Italian Catholic priest Father Piero Parolari (64) has lived in Bangladesh for 25 years, the past 12 of which have been spent in the north-west district of Dinajpur where he works as a doctor in a hospital run by Christian missionaries. On 18 November, when Fr Piero was cycling down to the St Vincent Hospital after morning prayers at the Suihari Catholic Mission, he was shot several times at close range by three men on a motorbike, who then savagely beat him before leaving him for dead. Islamic State (IS) has claimed responsibility. Fr Piero survived and is recovering in hospital [photos]. Pray for the Church in Bangladesh.

Despite having won Burma's 8 November polls in a landslide, Aung San Suu Kyi's National League for Democracy (NLD) will face major hurdles. The deeply flawed 2008 constitution was written under military rule and serves military interests.  It centralises government and contains 'exception clauses' that give the military the legal right to orchestrate a military coup if the military deems it necessary for the purpose of safeguarding the constitution [see RLPB 236 (13 Nov 2013)]. After independence, Burmese military units throughout the country were required to raise a significant amount of their own revenue to pay salaries and equip themselves. Today, two military-run conglomerates continue to dominate much of Burma's economy. The conflict in Kachin State continues because the Kachin -- a devoutly Christian people -- want greater autonomy with cultural and religious freedom, while the military wants to exploit Kachin lands, which are rich in jade, timber and water for hydro-electricity. The extreme violence meted out by the Burmese Buddhist military to the Christian Kachin is driven not merely by greed, but by toxic racial and religious hatred.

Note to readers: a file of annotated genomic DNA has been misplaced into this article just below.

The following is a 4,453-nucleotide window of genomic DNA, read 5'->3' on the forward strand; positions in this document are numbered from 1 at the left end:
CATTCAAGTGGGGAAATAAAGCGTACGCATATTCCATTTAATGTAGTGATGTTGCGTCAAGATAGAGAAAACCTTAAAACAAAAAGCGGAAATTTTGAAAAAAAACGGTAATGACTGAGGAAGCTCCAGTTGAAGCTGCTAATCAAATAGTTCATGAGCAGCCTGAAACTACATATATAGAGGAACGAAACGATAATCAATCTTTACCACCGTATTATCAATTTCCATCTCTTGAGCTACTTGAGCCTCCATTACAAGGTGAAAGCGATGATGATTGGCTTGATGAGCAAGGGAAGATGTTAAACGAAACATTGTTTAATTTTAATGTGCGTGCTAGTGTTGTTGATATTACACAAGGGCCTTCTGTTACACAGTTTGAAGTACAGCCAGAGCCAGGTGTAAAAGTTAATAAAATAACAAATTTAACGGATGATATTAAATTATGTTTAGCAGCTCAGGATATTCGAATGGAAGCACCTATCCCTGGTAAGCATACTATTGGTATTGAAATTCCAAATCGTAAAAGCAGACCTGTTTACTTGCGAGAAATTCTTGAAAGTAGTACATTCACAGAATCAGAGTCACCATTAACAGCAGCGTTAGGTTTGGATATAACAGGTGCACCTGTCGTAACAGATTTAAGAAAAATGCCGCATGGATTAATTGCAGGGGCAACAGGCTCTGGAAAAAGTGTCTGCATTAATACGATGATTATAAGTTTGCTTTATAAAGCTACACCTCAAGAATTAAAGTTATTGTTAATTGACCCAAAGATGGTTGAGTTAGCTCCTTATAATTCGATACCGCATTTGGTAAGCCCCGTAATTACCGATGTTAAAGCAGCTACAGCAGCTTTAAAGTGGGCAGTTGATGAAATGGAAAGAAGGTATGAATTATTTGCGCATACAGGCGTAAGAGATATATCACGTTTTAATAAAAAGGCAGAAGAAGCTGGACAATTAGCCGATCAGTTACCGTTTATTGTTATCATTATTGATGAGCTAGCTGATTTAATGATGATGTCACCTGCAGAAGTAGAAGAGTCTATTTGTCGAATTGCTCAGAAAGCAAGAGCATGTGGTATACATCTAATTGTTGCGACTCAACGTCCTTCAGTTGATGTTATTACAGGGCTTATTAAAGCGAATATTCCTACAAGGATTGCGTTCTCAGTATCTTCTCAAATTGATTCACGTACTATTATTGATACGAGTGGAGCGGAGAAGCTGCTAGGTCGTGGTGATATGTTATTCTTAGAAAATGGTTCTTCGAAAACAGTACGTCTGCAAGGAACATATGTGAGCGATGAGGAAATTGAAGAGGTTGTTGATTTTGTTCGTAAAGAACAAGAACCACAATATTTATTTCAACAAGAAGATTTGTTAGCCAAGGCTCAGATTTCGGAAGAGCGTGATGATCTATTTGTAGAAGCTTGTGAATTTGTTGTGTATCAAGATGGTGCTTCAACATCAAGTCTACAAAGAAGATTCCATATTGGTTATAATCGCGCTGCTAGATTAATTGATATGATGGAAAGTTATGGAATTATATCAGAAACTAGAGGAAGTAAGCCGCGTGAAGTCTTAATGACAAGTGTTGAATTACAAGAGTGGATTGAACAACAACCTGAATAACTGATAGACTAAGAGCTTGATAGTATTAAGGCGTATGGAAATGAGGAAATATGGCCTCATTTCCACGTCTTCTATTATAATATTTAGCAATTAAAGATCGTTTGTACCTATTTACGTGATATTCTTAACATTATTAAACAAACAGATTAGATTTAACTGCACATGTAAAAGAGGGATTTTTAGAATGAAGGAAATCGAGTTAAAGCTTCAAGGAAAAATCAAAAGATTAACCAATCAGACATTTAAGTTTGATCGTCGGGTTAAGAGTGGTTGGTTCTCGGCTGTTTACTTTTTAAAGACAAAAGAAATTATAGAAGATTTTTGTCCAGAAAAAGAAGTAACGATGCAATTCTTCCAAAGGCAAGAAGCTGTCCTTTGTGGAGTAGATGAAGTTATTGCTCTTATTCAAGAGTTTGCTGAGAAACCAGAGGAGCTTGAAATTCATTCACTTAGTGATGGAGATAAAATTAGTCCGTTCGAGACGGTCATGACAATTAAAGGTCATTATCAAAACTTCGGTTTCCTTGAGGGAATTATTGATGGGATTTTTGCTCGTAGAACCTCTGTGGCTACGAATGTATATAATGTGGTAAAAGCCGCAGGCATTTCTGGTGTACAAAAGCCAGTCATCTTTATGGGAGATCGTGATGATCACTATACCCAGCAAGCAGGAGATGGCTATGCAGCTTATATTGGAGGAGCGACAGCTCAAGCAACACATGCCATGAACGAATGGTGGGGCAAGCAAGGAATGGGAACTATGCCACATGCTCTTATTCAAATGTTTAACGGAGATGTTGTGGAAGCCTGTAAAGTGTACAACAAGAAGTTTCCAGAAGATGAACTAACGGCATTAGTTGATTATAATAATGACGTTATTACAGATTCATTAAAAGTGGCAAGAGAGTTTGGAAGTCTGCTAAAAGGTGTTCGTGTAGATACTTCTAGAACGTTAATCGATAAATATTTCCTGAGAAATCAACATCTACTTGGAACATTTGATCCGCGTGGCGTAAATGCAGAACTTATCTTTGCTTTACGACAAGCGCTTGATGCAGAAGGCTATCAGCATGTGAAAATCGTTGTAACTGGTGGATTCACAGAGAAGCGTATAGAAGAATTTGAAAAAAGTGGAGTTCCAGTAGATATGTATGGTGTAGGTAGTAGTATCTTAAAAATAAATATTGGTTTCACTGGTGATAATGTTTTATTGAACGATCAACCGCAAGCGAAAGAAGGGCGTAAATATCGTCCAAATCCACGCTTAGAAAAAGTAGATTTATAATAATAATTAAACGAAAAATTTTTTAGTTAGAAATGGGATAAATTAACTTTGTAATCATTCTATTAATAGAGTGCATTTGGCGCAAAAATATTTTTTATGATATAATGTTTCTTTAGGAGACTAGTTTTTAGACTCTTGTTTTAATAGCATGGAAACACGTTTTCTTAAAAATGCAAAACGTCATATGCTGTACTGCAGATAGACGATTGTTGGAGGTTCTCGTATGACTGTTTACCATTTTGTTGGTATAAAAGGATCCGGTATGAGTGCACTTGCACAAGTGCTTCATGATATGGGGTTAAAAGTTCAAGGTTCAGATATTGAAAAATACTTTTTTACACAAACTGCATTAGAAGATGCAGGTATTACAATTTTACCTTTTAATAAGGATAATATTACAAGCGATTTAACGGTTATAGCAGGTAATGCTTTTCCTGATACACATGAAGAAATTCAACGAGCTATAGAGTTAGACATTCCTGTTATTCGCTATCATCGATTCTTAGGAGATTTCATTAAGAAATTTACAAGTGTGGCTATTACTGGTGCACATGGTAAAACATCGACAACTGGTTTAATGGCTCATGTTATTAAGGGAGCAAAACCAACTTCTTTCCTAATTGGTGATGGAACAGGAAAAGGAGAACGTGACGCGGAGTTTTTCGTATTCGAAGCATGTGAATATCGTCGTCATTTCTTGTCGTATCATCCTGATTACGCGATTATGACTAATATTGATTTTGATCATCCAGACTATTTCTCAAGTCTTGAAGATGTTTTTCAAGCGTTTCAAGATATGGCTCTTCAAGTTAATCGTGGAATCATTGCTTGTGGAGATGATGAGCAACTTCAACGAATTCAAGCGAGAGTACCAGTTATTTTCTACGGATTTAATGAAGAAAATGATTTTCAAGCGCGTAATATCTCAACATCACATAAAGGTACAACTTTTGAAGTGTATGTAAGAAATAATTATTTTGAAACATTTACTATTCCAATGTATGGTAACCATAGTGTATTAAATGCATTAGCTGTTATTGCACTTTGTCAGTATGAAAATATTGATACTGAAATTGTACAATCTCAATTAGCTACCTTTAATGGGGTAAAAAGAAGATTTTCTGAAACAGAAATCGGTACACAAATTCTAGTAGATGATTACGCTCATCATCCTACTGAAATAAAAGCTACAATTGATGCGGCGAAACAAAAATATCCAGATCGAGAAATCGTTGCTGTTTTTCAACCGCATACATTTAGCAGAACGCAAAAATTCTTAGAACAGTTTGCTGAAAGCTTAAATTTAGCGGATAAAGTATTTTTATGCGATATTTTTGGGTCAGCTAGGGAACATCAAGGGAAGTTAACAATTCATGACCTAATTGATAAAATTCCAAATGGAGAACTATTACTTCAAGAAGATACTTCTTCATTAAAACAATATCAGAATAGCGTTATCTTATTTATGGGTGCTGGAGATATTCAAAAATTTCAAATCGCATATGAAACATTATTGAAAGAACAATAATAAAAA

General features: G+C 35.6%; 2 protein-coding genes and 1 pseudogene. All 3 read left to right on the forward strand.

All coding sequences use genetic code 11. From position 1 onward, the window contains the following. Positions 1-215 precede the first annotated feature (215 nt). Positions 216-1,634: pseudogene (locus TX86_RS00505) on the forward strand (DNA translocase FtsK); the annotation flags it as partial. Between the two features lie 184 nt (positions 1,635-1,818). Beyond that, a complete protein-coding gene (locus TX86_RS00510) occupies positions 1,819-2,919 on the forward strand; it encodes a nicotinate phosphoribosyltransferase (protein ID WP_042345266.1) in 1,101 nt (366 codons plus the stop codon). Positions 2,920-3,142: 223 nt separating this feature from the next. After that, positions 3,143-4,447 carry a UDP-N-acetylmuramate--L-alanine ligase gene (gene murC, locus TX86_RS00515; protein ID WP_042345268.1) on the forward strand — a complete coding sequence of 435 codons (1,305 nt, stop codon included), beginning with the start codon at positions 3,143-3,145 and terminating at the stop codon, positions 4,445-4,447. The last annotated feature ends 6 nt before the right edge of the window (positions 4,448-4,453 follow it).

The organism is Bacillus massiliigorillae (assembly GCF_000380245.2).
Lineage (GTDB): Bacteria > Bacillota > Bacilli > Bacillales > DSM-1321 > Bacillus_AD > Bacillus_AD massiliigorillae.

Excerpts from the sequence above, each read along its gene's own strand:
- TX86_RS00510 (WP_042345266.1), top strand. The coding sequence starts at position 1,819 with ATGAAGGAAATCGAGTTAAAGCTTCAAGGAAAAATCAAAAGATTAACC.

On 15 October (just prior to the elections) the government of President Thein Sein and eight armed groups signed a so-called Nationwide Cease-fire Agreement (NCA), binding those groups to abide by the 2008 constitution. The Kachin Independence Army (KIA) was one of seven groups that refused to sign. After the elections the Kachin observed a massive build-up of Burmese forces around the outskirts of Mohnyin town in south Kachin State. Ground offensives began on 14 November. On Monday 16 November KIA positions were attacked by fighter jets, helicopter gunships and ground artillery. La Nan, who is a local religious leader and Mohnyin resident, told The Irrawaddy that some 300 villagers had fled their homes and were temporarily sheltering in his church. The Rev Lama Yaw of the Kachin Baptist Convention visited areas near Mohnyin and told Morning Star News that Christians in the state capital, Myitkyina, are praying for villagers living near Mohnyin. 'As soon as we heard civilians fled for safety, we held prayer and prayed to God to protect them,' he said. 'We are weak, and what we can do is keep praying and relying on God. We believe that God is capable to protect our people.' Please join in prayer with the Kachin as they pray for peace in Burma. May God shield Mohnyin, home to many displaced Kachin.